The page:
Can Government Spending Really Increase Happiness?

Research suggests it can—but the real answer is more complicated.
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Public library

A new study suggests public goods like libraries make people happier.

In November, new research suggested the possibility of an Eden for urban planning: Appeasing citizens could be as simple as providing safe access to a public park. As Pacific Standard reported last month, the study in question found that people are happier in states that spend more on public goods such as libraries, highways, natural resources, and police protection.

Some readers, however, were skeptical of the report's results when they were publicly released this week. In a country with an ever-widening wealth disparity, these public goods are not evenly distributed, just like the income that pays for them.

Baylor University political scientist and study author Patrick Flavin accounted for this problem, issuing his own caveat. "It could be that happier citizens self-select by moving to states that spend comparatively more on public goods," he said. "It also is possible that happier citizens support higher spending on public goods and elect state officials to deliver on that policy."

Here, "happier citizens" could just as easily be "wealthier citizens." Money may not buy happiness, but a large body of research has found that poor people face significant mental health disparities.

While Flavin controls for the effects of income and location in his study, it's impossible to separate socioeconomic status from the benefits bestowed by public goods. Income taxes fund these goods, making those who pay even happier. But there's another way to look at it: People with more money, who have experienced firsthand the benefits of investing in public goods like parks and education, and who live in neighborhoods with higher property values, might also be more likely to support greater funding for these goods.

Moreover, not everyone lives in a state where governments are willing to spend as much on public goods. The country's biggest spenders often have a need, but the differences in funding also depend on socioeconomic factors. According to the Washington, D.C.-based social policy think tank Urban Institute, states with a small population spread over a longer distance (i.e. Alaska) and those with lots of traffic (Maryland) spend the most on highways. D.C. spends the most on parks, followed by states with a lot of national parks. And despite its low crime rate, New York spends the second most on police. Overall, Alaska, with one of the highest median household incomes in the country, spends the most per capita—but it's frequently ranked dismally low on lists of the happiest states.

So where does this happiness really come from? It's a question one study alone cannot answer, but others may provide more context:

  • Can you link happiness directly to public goods? The real effects are arguably more complicated, but there is plenty of research suggesting that parks and green space have tangible benefits: giving kids a cognitive advantage, bolstering mental health, reducing stress, fostering altruism in communities, and even reviving the spirit, through work done on the "Attention Restoration Theory." All of this might serve to make a person happier—but the effect is also linked to other socioeconomic advantages.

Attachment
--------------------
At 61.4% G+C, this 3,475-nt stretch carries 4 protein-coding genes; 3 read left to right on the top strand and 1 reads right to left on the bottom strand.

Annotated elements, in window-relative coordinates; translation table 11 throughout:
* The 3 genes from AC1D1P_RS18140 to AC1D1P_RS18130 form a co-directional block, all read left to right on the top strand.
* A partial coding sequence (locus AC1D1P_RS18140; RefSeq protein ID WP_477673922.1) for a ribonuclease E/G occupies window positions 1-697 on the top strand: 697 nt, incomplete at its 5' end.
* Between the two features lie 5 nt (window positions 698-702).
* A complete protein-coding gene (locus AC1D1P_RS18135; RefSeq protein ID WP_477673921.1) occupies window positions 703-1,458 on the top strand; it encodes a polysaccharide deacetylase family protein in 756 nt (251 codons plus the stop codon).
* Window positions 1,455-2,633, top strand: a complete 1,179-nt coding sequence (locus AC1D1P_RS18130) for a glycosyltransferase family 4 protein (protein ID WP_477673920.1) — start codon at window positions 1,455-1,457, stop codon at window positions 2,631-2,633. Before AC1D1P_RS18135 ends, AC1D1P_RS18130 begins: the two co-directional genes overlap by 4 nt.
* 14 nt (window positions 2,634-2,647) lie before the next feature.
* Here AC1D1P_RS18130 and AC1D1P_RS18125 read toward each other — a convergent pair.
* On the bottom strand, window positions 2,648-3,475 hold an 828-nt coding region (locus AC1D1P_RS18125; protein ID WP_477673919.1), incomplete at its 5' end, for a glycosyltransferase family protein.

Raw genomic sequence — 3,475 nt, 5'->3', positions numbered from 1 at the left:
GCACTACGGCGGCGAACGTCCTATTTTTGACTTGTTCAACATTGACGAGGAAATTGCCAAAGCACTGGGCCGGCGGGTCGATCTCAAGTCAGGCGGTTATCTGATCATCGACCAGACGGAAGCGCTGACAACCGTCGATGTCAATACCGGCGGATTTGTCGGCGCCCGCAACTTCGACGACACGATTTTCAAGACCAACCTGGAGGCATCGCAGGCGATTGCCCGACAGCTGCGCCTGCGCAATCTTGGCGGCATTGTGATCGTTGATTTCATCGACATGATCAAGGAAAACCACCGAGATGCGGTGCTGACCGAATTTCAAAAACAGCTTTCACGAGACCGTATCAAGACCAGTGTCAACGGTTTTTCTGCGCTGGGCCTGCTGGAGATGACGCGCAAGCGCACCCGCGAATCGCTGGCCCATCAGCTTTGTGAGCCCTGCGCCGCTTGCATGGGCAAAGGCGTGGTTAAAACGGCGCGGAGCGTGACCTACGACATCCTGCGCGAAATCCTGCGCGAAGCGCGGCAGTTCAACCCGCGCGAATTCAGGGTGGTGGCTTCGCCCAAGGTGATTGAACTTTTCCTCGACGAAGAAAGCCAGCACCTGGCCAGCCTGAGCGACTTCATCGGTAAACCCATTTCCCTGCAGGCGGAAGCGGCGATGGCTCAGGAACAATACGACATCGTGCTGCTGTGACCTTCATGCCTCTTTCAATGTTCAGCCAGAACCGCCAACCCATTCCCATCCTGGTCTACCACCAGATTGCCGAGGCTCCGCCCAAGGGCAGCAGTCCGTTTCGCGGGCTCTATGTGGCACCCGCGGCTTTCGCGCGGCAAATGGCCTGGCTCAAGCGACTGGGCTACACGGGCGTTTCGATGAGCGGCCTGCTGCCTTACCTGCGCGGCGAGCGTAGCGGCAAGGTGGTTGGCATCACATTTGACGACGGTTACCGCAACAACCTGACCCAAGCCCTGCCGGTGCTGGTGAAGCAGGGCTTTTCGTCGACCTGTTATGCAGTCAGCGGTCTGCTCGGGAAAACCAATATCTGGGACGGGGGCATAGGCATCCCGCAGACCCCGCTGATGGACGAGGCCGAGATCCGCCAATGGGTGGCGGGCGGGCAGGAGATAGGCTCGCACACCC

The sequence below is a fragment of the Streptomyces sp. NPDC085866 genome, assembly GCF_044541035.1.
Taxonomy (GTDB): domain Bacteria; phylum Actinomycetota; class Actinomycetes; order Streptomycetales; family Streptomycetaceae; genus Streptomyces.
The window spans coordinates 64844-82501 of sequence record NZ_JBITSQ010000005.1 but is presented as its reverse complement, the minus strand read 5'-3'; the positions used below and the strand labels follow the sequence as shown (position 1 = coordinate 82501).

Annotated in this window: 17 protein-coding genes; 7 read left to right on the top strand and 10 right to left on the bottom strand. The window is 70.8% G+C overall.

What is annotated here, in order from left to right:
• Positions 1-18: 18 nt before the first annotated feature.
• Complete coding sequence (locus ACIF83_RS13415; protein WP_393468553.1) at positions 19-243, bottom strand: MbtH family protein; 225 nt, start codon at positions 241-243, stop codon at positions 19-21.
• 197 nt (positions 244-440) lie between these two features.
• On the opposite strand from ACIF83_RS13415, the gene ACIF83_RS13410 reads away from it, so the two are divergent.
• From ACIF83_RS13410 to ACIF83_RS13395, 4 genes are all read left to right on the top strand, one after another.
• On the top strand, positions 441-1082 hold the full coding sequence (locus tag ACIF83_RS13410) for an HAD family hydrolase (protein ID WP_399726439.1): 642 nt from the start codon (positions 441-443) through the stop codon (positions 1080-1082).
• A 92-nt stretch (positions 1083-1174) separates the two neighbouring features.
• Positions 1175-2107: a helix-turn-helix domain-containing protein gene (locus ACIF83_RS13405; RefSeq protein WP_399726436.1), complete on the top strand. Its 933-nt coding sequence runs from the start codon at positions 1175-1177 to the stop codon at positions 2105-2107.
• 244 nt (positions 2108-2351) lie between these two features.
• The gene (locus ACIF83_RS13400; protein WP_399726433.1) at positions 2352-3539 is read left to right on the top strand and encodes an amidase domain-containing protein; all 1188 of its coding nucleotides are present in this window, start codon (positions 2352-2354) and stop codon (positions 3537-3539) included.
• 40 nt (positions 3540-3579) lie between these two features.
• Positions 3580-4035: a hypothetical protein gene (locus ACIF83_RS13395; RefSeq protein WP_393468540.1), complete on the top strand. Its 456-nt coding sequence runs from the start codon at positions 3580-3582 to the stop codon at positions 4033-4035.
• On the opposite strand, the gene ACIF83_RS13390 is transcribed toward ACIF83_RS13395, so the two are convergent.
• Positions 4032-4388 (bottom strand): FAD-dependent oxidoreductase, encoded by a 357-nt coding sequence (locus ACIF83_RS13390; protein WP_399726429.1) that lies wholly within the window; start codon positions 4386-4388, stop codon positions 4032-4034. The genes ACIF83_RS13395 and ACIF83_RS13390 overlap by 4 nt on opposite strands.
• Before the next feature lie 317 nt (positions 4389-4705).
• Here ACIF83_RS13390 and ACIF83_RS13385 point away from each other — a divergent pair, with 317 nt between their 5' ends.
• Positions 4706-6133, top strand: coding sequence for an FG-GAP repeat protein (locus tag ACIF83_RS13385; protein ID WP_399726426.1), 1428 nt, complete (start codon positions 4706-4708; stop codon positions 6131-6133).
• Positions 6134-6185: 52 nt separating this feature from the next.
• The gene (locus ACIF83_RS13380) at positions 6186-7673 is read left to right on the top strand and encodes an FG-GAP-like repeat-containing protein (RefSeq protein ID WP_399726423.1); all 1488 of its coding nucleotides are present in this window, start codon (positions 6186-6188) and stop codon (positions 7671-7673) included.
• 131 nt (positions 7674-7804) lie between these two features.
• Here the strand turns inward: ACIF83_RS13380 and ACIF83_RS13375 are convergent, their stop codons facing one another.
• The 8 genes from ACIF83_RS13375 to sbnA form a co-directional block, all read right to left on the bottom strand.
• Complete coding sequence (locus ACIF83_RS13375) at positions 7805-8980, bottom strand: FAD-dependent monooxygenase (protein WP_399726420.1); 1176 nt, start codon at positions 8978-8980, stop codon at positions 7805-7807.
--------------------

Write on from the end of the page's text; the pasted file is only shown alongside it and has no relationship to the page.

• Disadvantaged communities of color often have limited access to green space, and, with it, these benefits. Historically, cities and states allowed industry to develop near these neighborhoods, away from the already healthier, and supposedly happier, upper class. This often comes with real, life-threatening consequences. For example, studies have shown that most of the industrial plants emitting carcinogenic toxins in New Orleans are located in the areas with the highest percentage of black people. Similar effects have been quantified with air pollution in Los Angeles, and across the country.
  • Parks and good schools require funding—but they also require good representation. In another study from 2011, Flavin found that "citizens with low incomes receive little substantive political representation (compared with more affluent citizens) in the policy decisions made by their state governments." This means that while people with fewer resources want the same amenities rich people do, their demands are often ignored.
  • Paying for experiences has been found to bring consumers more joy, compared to material possessions, an effect known as the "experiential advantage." But a 2018 study published in Psychological Science found that this effect only holds for the wealthy. People with more resources can devote money and time to concerts or movies, while lower class people are happiest purchasing things that have "practical benefit, resale value, and are physically longer lasting," the researchers wrote. The experiences they measured were not as lofty as school tuition, but the fact remains: When you have less to spend, it's harder—and can feel less rewarding—to pay for things that provide long-term benefit.

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